Nestled in the Cascade Mountains of southern Oregon, Crater Lake National Park received its name from the stunning lake in the remains of a collapsed volcano. Stunning views and small islands are just some of the treats visitors to the park enjoy. If your family loves exploring the outdoors, then Carter Lake National Park must be high on your to-do list. When planning your trip, book a nearby Oregon vacation rental to give your family privacy and room to spread out after a day of hiking. Here’s a look at the eight best day hikes in Crater Lake National Park to get you started planning.

1. Upper Rogue Canyon and Rough Rider Falls Trail

Lace up your hiking boots before setting out on this eight-mile hike. You can find the trailhead at the Hamaker Campground and start your journey through conifer forest, complete with towering old-growth Douglas firs. This is a moderately strenuous hike that rises 400 feet in altitude so you can consider the option of a one-way shuttle after seeing the Rough Rider Falls at the four-mile mark.

The trail runs along the Rogue River Canyon and offers breath-taking vistas. Along the way, you pass an unnamed waterfall before reaching the Rough Rider Falls that drop down 30 feet over moss-covered boulders. Either turn around here and hike out or make your way a half mile further to the shuttle stop.

2. Toketee Falls Trail

Bring the entire family for this easy but no less stunning one-mile hiking trail in the park. There’s ample parking at the trailhead, and it’s well-marked so you won’t miss it. While traveling this path, you only gain 100 feet in altitude. The entire walking time in and out should be less than an hour even with small children, but you might consider a picnic, packed at your vacation rental, at the top of the falls.

When you arrive, gaze at the columnar basalt formation that the water cascades down in two steps, a whopping 113 feet. A fence protects adventurous little ones from trying to climb down to the base of the falls.

3. Tenas Peak Trail

Plan to take a full day to hike the Tenas Peak Trail and take experienced hikers only with you on this path that covers just a little over 10 miles. The trail gains around 2,000 feet in elevations, but the beautiful cedar trees provide some shade. Take in the views of the Cascade peaks and Crater Lake Peaks.

The Kelsay Valley Horse Camp and Trailhead on Forest Road 60 is your starting point. Bring plenty of water for this hike, and maybe pack a couple of sugar cubes, because you might come across some horseback riders on the trail. The Forest Service used to keep a fire lookout at the peak, so you’re assured stunning views in every direction when you arrive at the peak.

4. Plaikni Falls Trail

A hidden treasure awaits you as you meander along the 2.2 miles of gorgeous scenery and hemlock trees. The entire family can navigate this easy trail that leads to the lush waterfall hidden in the forest. Depending on stops, this hike should take right around an hour, and you can even bring a family member in a wheelchair and navigate almost the entire trail.

Find the trailhead and a small parking lot on Pinnacles Road, which is a spur road off the East Rim Drive. The water from the falls tumbles over a cliff that was carved by a glacier. Be careful of your step in the area of the waterfall to protect the vegetation and keep you from slipping.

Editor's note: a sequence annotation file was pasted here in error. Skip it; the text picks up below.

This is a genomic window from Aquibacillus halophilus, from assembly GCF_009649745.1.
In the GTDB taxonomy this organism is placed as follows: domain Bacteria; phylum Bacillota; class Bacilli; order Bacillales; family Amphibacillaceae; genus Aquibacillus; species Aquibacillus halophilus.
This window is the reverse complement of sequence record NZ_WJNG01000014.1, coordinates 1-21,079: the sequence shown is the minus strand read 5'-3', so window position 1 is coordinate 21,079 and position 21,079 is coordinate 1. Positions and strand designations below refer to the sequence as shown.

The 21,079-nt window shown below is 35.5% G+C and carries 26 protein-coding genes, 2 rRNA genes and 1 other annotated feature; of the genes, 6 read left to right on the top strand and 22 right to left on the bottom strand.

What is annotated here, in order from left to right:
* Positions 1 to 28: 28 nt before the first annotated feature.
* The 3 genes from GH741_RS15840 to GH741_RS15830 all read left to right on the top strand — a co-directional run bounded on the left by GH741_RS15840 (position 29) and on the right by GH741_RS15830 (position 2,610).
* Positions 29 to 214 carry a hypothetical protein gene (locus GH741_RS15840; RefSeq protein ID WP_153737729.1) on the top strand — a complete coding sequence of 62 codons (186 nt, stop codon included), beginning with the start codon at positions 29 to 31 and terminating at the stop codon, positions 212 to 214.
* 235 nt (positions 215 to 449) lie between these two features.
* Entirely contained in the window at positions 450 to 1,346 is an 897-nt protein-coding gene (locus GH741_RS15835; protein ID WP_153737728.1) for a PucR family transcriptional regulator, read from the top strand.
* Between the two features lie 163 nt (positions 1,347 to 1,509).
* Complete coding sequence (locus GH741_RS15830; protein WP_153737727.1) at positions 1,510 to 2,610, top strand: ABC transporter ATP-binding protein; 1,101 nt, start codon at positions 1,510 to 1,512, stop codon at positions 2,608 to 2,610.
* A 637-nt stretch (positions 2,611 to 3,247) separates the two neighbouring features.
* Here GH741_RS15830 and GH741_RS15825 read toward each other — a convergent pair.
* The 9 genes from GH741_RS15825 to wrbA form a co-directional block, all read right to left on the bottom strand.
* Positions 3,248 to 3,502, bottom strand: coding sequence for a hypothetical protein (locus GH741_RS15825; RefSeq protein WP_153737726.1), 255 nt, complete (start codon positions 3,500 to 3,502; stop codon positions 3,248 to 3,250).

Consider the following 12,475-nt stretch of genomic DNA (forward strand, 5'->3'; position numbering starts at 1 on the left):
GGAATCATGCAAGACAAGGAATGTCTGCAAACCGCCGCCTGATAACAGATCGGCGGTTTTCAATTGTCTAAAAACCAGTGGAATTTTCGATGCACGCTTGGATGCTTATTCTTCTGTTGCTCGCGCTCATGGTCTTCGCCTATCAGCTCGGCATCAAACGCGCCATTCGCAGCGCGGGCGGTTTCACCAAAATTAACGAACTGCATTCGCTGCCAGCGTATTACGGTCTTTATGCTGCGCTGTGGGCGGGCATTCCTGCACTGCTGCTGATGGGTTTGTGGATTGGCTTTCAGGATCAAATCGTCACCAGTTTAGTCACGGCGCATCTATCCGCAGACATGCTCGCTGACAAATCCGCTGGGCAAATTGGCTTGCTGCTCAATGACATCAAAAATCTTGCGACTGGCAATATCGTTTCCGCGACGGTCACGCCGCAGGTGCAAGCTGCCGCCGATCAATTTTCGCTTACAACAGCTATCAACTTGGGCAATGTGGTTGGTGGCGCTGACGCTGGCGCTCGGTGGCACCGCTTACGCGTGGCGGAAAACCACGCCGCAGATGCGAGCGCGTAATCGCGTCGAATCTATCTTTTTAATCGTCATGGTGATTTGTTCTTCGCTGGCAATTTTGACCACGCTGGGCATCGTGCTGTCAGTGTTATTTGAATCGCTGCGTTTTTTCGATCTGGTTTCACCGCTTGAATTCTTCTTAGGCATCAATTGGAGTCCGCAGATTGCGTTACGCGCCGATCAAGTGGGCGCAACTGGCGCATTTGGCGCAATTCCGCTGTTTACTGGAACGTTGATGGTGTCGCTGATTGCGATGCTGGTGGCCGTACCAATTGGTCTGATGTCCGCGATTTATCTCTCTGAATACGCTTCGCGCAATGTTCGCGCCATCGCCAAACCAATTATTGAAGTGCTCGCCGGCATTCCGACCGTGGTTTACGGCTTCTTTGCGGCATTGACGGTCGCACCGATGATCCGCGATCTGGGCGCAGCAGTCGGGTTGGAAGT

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5. Brown Mountain Trail

Challenge yourself and the more experienced hikers in your group on the Brown Mountain Trail that is considered moderate to difficult. You gain almost 800 feet in altitude along this 9.3-mile shuttle hike. Along the way, you catch sight of blooming wildflowers and old lava flows.

Along Forest Road 3705, you find the trailhead to start your hike. Take plenty of water as this hike can take several hours of climbing. You might find horseback riders and mountain bikes sharing this well-developed trail with you. At the 3.6 to 3.9 mile mark, view the lava flows through the trees and catch sight of the mountains. There are several side trails along the way you can explore.

6. Indigo Lake Trail

Bring your camera to try and capture the beauty of Indigo Lake at the end of the trail. This hiking trail is an easy hike although it runs 3.8 miles and gains 800 feet in elevation, so leave smaller children at the vacation rental with an older family member or someone who wants to rest for the day.

On the way to the lake, you cross mountain meadows filled with wildflowers in the spring and old-growth forest. The lake offers an intense blue color. You can choose to hike the loop around the lake before hiking back out. This trail isn’t heavily hiked, so you can enjoy some real peace and quiet.

7. Natural Bridge and Rogue Gorge Trail

This is easily navigated hiking trail is perfect for families with kids since it’s pretty level, and you can choose between a 2.4-mile loop or an eight-miles round-trip experience. While you wander along this path that parallels a river, you get to see some unique lava formations created by the rushing waters of the Rogue River.

At one point along the hike, the water from the river disappears from your view as it shoots through the lava tubes and then reappears a little further down the trail. For the shorter hike, you start at the Natural Bridge viewing area or access the longer one close to the Rogue Gorge parking area.

8. Mt. Scott Trail

Hiking the Mt. Scott trail provides you some of the best views of the caldera and Cascade peaks since it takes you to the highest point in the Crater Lake National Park. This challenging trail runs for five miles and gains 1,200 feet of altitude over the course of the hike. Terrain along the trail includes pumice fields and hemlock trees. At the top of the peak, you find a fire lookout that was built in 1926.

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